Assets (what you own): Home(s) value, automobile(s) value, retirement savings, college savings, and other savings account balances.
Liabilities (your debt): Principal remaining or balances on loans (home, automobiles, student loans) and credit cards.
Revenue (your income): Annual wages, capital gains, social security, and business income, etc.
Expenses (your payments): Mortgage, rent, automobiles, insurance(s), tuition(s), utilities, child support, charity, medical, child care, etc.
Tip: If you have this spreadsheet built ahead of time, it will save you quite a bit of time searching for payment stubs and invoices once you actually begin completing an application.
3. Complete your taxes ASAP
Many financial aid programs will ask for, and verify, your most recent year’s tax returns and accompanying documentation. They’ll want you to submit complete tax returns (state and federal) and all W2s. This information is kept strictly confidential. If you plan to file for an extension on your taxes, ask the school(s) about submitting tax returns from the year prior, along with any current year documentation you already have.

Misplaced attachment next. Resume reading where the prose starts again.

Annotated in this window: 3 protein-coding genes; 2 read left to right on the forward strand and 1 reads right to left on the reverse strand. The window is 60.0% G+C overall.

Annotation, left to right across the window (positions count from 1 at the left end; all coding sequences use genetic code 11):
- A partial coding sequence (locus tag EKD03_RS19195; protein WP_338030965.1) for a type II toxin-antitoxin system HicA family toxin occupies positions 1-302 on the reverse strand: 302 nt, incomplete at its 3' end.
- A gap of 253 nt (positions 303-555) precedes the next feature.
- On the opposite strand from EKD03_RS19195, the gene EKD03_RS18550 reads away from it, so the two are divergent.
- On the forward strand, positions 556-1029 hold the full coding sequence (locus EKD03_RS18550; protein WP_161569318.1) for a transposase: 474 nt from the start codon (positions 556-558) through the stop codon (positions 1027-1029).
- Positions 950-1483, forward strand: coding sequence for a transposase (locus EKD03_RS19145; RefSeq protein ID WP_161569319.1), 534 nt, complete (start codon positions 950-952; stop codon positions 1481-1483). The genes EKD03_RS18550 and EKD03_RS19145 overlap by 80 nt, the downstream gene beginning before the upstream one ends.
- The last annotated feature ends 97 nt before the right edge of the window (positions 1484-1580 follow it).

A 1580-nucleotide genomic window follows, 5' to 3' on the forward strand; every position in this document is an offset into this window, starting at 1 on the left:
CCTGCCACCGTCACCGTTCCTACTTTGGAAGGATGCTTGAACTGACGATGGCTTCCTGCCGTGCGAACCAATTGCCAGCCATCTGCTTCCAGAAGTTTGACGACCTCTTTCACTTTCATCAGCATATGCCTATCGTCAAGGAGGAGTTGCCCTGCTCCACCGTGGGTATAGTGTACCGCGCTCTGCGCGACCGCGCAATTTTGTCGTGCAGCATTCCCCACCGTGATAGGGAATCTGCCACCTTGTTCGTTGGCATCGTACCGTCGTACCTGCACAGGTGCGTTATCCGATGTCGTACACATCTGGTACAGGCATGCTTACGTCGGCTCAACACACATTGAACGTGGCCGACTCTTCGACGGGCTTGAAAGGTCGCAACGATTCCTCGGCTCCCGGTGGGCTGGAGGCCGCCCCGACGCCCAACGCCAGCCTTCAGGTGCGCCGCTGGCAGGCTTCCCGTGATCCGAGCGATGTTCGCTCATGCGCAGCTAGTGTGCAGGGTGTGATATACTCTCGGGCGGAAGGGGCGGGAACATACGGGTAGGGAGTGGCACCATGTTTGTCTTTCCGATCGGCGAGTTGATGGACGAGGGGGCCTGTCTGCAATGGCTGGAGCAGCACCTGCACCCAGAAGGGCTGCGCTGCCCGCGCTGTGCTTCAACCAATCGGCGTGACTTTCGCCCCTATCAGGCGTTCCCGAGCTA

4. Think beyond the numbers
Sometimes last year’s tax return information doesn’t necessarily paint the most accurate picture of the present. Or the expected future. A job loss, change in marital status, or the unexpected need to care for a relative can significantly impact your projected budget. And when most families apply for financial aid they are seeking assistance with next year’s tuition. So be sure to document in the application, or in a separate email, any dynamics or changes that are not properly reflected in the numbers.
5. Save that template!
The budget you build in #2 can be a great resource for both this year’s application and future years’ applications. Most, if not all independent schools, require families to apply for financial aid on an annual basis. Save this template, and you can simply plug in any updated categories or numbers in ensuing years.6. Know Your Limits, But Don’t Be Afraid to Ask...
If you perform steps #1-5 above and find a great fit school that has financial aid available, you’ll probably have a good idea of what you can realistically afford. That’s great! So let’s assume you have identified a great school for your child, and that he/she has been admitted. When your financial award letter arrives, you are disappointed to discover that the award amount falls short of what you were hoping for. My advice is…don’t be afraid to ask about additional options. For example, you might be able to spread your tuition payments out over 12 months instead of 10, or you may find that the school has additional resources in the form of merit-based aid or sponsored scholarships from an outside organization. The school may even have a policy regarding how to appeal your award.
Follow these steps and you’ll be in a great position to analyze opportunities for applying, and perhaps receiving, financial aid at a private independent school.